The fate of the NBA season may hang in the balance, as representatives for the National Basketball Players' Association mull David Stern's latest revised proposal. The arguments and contentions between the NBA owners and the NBPA have recently shifted from the Basketball Related Income (BRI) split, to the specific form and structure of various salary cap and free agency rules. Stern has adjusted the most recent proposal in response to the demands of union negotiators, but how far has the league extended their hand across the bargaining table?
Ken Berger of CBS Sports and Howard Beck of the New York Times have both provided some valuable details of the current offer. Berger is reporting the league's offer has made the following improvements from the previous one:
Increase the mid-level exception for luxury tax-paying teams to three-year deals starting at $3 million, available every year. The previous proposal called for mid-level deals for tax teams to be for two years starting at $2.5 million and available every other year. Allow tax-payers to execute sign-and-trade transactions for the first two years of the agreement. Such trades would be banned for tax teams after that. They were completely banned for tax-payers in the prior proposal. Create a new, $2.5 million exception that can be used by teams that are under the cap. It would allow teams that previously only had cap space to sign a minimum salary player to offer more. Increase the team payroll floor (i.e. minimum team salary) to 90 percent of the cap in the third year of the deal and 85 percent in the first two years. It was 85 percent across the entire agreement in the previous proposal, and 75 percent in the prior CBA.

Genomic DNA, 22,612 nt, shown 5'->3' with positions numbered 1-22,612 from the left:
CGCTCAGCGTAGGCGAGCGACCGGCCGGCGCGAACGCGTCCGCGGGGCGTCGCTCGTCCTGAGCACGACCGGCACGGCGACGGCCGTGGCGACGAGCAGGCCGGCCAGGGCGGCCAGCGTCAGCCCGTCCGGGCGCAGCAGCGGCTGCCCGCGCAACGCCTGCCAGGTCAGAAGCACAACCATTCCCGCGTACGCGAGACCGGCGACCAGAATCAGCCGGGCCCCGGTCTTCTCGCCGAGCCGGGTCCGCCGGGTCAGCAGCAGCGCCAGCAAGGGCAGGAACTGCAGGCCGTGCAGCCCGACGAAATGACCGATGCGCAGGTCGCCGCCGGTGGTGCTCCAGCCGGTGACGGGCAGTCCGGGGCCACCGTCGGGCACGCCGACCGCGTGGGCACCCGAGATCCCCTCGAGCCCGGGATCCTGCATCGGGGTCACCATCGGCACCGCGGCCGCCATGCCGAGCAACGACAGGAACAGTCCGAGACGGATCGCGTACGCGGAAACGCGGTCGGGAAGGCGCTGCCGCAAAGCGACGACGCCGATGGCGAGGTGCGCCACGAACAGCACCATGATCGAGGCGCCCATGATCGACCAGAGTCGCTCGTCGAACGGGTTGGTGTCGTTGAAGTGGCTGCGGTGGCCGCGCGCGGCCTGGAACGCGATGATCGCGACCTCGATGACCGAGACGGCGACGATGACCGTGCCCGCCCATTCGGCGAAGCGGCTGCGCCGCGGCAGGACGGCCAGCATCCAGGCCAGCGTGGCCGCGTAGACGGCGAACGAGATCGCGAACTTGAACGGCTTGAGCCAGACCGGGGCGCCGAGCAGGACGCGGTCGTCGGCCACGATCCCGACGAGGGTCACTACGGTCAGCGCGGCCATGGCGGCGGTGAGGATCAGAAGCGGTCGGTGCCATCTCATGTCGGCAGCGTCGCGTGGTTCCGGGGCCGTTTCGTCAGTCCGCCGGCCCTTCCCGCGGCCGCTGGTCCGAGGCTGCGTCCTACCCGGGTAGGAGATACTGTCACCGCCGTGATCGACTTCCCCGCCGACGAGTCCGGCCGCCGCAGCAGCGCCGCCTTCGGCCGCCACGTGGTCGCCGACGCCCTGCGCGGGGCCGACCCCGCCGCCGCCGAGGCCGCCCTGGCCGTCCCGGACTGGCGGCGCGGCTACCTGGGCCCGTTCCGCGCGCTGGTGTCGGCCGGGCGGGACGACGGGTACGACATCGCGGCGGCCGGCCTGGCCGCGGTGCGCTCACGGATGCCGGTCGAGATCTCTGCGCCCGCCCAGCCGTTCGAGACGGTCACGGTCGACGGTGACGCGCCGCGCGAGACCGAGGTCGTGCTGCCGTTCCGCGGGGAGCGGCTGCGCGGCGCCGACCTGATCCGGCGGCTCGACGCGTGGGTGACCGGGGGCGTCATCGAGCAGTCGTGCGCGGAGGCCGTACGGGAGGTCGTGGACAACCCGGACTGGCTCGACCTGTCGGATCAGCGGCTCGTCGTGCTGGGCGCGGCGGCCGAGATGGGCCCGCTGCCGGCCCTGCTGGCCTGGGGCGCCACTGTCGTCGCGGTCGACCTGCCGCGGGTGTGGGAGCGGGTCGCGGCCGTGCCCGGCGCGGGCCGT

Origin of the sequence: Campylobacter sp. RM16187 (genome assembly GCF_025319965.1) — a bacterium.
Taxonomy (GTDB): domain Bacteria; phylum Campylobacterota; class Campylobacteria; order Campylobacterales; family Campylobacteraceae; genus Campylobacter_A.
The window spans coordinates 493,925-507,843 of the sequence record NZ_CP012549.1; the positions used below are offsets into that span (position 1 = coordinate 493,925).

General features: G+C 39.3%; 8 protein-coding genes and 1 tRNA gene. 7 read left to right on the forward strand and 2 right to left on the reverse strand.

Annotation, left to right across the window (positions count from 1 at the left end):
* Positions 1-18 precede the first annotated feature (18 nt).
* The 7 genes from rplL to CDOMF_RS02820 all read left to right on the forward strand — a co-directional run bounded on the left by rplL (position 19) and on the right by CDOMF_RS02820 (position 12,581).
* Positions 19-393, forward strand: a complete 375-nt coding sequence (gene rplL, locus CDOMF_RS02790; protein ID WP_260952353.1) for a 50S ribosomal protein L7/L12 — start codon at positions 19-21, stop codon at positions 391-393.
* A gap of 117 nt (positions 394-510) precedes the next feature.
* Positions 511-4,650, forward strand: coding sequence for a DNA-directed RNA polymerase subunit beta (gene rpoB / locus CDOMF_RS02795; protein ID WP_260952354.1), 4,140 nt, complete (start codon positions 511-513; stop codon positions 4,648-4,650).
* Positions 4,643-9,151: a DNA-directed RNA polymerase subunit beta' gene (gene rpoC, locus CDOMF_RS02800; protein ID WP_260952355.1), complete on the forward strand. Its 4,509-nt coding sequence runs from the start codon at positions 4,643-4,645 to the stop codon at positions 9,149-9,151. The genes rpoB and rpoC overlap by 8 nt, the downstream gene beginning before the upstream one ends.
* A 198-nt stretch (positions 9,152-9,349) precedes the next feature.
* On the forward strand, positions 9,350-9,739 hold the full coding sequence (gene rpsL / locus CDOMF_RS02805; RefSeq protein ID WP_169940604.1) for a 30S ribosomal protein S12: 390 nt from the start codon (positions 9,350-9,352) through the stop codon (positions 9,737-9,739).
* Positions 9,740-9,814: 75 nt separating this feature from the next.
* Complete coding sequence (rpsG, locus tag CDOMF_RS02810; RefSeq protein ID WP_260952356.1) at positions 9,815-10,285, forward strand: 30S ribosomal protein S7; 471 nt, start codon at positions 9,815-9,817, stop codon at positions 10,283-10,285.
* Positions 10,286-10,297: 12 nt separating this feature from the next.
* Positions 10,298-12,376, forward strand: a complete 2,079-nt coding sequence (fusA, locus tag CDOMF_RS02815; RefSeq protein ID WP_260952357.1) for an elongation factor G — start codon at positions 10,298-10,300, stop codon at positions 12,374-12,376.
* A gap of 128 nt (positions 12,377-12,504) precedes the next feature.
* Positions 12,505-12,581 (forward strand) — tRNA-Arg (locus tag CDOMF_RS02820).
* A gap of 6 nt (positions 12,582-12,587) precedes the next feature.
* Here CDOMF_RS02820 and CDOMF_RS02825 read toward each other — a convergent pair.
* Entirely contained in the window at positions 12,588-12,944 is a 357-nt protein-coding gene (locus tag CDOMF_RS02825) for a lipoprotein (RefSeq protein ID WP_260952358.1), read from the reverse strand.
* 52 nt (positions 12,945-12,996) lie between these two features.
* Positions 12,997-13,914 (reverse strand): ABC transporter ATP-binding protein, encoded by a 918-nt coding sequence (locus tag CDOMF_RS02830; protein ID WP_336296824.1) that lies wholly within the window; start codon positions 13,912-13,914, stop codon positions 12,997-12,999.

Howard Beck adds some additional detail:
Players signed using so-called Bird rights would get 6.5 percent annual raises, up from 5.5 percent in the prior offer. Players who sign contracts below the average salary would be eligible for opt-out clauses (which are otherwise banned, except in limited situations). The 10-year labor deal would include a mutual opt-out after the sixth year - at the union's request - instead of the seventh.
There is plenty of discussion about whether the deal is enough to meet the expectations of players and achieve ratification in a union vote. Some players are clearly against accepting the current offer, and that group could deliver a petition for a vote to decertify the NBPA as soon as Monday, reports CBS Sports' Ken Berger. Meanwhile, some around the NBA think that union membership should hold a vote on the proposal to cut through the propaganda. David Falk, the former agent of NBA stars Michael Jordan and Patrick Ewing and current agent for nine NBA players has said "I think it would be a complete abdication of responsibility as agents for anyone to suggest that the players as a group shouldn't vote on whatever the final proposal is."
Over the next few days, the union will make decisions on whether to vote regarding the current proposal, or file petitions with the National Labor Relations Board to decertify the union, or issue a dislcaimer of interest from union leaders that would dissolve the union immediately.